The case of the California woman who recently gave birth to octuplets generated an enormous amount of public discussion about infertility treatments. But this unusual case has done little to illuminate the far more common, but usually private, psychological challenges faced by the roughly 1.3 million couples who seek infertility advice or treatment each year in the United States, reports the May 2009 issue of the Harvard Mental Health Letter.
Although the causes of infertility are overwhelmingly physiological, the resulting heartache may exact a huge psychological toll. Individuals who learn they are infertile often experience the distressing emotions common to those who are grieving a loss. Typical reactions include depression, anger, and frustration.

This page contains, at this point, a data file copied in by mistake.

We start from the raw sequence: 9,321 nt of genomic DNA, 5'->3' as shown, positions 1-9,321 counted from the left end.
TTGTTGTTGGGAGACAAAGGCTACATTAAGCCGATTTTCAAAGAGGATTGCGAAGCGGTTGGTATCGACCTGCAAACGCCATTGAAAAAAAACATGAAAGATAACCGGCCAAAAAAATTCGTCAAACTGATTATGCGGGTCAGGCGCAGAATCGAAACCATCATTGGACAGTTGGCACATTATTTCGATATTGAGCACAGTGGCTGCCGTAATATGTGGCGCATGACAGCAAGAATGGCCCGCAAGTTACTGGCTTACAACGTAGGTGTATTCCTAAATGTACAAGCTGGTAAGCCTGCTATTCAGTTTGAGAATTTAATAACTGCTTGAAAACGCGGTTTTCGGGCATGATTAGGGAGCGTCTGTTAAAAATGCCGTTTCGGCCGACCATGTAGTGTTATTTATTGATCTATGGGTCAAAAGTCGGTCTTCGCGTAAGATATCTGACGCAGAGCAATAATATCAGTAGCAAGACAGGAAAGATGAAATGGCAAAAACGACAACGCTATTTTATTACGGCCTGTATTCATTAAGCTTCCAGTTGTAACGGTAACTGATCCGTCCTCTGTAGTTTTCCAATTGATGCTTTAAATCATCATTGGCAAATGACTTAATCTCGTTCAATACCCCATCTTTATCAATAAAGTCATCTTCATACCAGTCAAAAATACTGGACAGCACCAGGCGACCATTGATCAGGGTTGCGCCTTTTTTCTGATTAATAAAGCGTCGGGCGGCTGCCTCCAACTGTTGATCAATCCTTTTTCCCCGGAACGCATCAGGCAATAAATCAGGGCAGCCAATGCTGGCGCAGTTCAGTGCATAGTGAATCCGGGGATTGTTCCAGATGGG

To continue reading this article, you must log in.
Subscribe to Harvard Health Online for immediate access to health news and information from Harvard Medical School.
- Research health conditions
- Check your symptoms
- Prepare for a doctor's visit or test
- Find the best treatments and procedures for you
- Explore options for better nutrition and exercise
I'd like to receive access to Harvard Health Online for only $4.99 a month.Sign Me Up
Already a member? Login ».
As a service to our readers, Harvard Health Publishing provides access to our library of archived content. Please note the date of last review or update on all articles.
No content on this site, regardless of date, should ever be used as a substitute for direct medical advice from your doctor or other qualified clinician.